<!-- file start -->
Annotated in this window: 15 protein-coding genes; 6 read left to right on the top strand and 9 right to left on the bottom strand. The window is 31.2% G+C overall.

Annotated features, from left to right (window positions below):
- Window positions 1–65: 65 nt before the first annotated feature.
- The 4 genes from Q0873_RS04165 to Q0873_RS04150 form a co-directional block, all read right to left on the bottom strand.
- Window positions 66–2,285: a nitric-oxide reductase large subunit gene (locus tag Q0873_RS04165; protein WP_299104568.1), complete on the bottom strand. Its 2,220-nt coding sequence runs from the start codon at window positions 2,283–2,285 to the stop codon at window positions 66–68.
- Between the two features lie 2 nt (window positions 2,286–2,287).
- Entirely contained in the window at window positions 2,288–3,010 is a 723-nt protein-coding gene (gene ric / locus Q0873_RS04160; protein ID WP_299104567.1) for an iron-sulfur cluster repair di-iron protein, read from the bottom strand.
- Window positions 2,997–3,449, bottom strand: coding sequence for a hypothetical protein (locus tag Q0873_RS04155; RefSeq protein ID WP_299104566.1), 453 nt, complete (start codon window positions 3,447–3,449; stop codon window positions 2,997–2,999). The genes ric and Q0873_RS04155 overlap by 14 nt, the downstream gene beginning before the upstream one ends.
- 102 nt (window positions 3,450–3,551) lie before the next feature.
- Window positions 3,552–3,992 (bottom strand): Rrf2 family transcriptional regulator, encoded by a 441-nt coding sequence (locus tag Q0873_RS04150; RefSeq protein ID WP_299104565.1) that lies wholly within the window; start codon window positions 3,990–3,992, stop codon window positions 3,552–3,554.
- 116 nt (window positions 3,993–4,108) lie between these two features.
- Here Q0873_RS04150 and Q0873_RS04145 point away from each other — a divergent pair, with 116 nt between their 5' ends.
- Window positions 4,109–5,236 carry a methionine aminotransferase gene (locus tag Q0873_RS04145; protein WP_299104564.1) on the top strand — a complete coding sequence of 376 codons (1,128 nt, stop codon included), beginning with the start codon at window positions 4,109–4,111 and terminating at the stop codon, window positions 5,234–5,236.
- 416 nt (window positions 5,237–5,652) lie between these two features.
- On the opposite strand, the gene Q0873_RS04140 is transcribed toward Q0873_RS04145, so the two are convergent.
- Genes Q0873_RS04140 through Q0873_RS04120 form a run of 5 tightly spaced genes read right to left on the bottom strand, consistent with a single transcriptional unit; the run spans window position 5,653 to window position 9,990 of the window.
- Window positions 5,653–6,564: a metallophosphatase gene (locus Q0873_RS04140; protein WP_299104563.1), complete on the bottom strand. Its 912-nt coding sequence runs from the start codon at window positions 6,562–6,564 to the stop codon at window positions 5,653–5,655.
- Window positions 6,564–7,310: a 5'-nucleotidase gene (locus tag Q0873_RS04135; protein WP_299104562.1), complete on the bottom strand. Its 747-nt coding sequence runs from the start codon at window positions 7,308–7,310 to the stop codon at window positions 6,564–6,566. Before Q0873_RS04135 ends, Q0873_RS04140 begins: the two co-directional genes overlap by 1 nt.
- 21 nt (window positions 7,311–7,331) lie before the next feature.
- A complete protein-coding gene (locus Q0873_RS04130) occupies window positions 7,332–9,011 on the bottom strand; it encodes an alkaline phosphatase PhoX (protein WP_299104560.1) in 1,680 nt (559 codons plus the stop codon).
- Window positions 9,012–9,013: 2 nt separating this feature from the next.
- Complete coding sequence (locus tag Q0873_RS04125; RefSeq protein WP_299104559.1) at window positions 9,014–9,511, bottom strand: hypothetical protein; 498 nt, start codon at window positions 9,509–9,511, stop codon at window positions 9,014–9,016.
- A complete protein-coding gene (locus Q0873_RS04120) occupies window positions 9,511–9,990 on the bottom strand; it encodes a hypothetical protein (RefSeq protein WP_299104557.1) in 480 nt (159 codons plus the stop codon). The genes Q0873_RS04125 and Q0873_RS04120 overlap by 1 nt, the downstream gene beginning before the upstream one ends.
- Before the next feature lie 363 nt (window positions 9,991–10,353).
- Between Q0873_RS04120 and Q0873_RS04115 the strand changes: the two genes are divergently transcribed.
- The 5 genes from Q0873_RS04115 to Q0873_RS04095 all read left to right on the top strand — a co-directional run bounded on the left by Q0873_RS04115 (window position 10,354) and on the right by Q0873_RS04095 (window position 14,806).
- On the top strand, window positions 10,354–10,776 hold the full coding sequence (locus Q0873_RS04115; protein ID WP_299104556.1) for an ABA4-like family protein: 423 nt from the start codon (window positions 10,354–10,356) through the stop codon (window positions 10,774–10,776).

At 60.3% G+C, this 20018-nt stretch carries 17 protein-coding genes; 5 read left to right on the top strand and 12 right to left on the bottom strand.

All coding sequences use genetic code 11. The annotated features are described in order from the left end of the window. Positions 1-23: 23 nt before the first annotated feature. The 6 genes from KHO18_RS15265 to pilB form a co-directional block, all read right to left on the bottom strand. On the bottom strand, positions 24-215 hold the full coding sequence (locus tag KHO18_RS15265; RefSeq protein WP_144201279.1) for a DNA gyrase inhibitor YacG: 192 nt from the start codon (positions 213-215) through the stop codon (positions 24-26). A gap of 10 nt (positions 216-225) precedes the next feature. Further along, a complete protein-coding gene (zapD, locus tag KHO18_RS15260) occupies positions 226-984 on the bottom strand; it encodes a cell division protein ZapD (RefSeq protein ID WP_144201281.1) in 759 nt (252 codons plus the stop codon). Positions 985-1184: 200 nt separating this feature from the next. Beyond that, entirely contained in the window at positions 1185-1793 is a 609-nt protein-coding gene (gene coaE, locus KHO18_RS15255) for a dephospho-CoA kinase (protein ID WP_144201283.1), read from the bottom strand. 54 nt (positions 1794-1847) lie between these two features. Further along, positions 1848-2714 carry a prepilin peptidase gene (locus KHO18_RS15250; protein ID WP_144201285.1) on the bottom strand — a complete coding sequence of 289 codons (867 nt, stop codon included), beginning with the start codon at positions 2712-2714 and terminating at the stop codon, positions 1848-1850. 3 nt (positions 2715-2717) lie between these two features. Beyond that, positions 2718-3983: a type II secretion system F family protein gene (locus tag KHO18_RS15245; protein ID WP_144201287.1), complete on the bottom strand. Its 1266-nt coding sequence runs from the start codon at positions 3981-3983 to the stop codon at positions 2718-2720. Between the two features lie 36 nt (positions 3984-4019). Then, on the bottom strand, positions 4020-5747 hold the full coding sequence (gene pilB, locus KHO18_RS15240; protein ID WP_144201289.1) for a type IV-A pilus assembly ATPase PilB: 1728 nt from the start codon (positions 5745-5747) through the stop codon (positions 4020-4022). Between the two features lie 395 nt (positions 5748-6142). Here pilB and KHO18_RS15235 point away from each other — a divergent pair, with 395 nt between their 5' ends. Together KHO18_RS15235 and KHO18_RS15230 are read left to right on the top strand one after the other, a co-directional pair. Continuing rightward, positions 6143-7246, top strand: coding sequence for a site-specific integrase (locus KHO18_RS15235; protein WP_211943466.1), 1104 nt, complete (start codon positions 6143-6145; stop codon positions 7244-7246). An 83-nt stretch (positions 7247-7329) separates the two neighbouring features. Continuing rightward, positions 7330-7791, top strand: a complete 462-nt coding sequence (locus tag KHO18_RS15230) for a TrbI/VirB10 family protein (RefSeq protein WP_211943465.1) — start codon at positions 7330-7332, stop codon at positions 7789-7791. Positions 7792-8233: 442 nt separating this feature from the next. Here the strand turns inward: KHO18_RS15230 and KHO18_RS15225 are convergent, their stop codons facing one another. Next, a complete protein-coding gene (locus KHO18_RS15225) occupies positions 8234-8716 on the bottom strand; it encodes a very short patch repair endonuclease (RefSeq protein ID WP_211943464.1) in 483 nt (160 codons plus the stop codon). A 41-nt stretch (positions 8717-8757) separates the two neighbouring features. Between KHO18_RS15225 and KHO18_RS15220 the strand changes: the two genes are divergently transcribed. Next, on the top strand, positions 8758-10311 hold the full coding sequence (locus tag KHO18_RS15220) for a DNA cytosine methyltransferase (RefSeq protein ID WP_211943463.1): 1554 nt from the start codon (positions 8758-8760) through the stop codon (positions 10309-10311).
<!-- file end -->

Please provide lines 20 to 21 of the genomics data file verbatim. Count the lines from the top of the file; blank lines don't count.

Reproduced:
- A complete protein-coding gene (locus Q0873_RS04130) occupies window positions 7,332–9,011 on the bottom strand; it encodes an alkaline phosphatase PhoX (protein WP_299104560.1) in 1,680 nt (559 codons plus the stop codon).
- Window positions 9,012–9,013: 2 nt separating this feature from the next.